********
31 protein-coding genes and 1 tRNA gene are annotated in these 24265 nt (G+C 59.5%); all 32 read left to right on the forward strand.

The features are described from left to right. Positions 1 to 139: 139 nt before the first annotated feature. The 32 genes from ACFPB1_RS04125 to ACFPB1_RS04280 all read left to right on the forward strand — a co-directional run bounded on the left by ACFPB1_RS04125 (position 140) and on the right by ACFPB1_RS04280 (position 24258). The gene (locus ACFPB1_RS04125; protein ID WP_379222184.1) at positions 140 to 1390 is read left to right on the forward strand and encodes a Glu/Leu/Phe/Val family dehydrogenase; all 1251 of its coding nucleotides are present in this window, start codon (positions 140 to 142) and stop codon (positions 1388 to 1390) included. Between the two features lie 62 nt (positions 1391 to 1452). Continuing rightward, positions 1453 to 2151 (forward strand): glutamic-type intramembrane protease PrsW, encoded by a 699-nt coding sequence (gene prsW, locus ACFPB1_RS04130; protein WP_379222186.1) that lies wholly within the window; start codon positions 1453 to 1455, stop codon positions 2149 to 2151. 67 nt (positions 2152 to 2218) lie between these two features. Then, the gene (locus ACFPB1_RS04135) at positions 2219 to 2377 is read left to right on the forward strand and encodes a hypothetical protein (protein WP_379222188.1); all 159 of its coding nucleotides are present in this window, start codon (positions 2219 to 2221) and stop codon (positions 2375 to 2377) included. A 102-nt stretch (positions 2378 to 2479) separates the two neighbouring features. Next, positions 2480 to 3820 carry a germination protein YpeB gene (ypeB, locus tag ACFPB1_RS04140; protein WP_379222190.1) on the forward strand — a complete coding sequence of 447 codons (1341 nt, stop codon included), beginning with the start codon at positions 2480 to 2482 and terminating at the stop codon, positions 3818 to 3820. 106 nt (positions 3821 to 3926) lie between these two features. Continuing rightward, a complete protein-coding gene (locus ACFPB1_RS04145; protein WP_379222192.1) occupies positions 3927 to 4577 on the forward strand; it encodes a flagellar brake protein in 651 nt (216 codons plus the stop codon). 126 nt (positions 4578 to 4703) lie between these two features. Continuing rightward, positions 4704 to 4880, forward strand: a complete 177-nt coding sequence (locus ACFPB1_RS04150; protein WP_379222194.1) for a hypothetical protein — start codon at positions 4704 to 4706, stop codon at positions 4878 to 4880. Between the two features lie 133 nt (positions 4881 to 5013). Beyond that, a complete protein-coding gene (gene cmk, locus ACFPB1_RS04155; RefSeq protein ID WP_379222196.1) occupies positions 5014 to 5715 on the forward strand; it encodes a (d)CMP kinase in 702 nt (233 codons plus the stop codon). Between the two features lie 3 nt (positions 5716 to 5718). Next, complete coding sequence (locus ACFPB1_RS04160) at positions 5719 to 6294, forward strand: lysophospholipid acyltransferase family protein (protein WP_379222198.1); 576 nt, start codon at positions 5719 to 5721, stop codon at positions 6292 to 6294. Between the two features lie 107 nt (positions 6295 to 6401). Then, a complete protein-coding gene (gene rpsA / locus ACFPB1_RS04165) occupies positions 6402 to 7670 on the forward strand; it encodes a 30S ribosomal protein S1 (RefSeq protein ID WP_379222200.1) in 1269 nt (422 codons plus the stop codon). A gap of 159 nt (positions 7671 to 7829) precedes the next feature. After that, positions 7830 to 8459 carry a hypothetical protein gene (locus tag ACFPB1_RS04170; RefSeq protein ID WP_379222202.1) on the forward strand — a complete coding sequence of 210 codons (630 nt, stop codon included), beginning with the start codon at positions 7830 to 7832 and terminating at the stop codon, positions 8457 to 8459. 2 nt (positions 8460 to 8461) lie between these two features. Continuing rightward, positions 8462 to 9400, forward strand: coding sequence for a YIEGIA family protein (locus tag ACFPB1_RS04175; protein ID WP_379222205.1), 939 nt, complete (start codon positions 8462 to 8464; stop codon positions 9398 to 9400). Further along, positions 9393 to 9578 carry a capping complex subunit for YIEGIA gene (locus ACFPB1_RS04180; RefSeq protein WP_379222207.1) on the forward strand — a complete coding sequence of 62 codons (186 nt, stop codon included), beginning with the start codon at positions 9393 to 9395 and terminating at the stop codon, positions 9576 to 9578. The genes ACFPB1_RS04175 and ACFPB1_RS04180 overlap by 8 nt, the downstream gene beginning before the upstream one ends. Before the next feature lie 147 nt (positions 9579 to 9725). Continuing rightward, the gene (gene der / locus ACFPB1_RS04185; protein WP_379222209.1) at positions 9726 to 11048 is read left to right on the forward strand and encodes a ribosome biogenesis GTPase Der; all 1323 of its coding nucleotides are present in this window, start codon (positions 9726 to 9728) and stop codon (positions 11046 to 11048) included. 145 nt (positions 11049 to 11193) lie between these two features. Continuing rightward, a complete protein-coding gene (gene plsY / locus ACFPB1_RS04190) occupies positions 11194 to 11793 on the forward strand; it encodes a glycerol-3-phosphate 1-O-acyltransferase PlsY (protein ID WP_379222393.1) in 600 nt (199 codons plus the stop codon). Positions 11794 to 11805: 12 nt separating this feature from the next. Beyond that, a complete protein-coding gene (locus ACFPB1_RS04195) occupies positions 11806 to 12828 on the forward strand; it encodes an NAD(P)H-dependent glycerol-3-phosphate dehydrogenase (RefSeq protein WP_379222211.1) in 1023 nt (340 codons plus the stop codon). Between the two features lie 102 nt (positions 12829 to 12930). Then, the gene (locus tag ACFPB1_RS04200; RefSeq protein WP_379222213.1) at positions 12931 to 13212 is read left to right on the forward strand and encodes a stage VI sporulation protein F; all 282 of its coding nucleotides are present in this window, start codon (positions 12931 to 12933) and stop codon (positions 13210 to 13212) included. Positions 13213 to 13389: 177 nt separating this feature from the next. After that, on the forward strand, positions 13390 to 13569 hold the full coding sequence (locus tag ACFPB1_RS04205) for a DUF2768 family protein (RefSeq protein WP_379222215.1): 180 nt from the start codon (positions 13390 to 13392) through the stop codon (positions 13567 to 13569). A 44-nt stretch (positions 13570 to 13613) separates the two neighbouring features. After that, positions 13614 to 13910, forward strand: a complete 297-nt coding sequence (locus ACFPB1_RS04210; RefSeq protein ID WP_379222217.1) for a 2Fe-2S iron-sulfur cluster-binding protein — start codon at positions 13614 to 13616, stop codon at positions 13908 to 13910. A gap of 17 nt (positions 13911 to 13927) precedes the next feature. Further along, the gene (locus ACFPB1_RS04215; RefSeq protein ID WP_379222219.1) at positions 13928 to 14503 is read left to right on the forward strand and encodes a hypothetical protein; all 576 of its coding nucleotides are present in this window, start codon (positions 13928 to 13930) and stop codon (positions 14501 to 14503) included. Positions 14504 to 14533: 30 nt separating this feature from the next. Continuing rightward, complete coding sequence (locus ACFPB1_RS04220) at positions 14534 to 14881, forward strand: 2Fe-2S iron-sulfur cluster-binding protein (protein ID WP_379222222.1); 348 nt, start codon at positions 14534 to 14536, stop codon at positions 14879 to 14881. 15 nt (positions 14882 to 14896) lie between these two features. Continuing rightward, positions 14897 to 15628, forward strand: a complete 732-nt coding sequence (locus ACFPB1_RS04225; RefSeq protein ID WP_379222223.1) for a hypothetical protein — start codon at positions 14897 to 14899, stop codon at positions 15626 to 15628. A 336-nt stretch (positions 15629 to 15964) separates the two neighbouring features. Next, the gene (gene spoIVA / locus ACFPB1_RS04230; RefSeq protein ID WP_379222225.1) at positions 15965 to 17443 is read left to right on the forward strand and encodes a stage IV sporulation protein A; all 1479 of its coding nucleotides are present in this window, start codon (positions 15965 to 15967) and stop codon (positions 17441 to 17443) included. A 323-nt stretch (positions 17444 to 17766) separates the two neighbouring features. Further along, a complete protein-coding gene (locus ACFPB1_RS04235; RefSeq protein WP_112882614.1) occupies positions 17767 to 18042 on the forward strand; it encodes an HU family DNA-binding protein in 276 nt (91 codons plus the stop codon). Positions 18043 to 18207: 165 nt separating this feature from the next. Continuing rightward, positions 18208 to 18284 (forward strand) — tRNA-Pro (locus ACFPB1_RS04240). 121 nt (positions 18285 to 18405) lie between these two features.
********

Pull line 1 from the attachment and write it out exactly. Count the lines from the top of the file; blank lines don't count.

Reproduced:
31 protein-coding genes and 1 tRNA gene are annotated in these 24265 nt (G+C 59.5%); all 32 read left to right on the forward strand.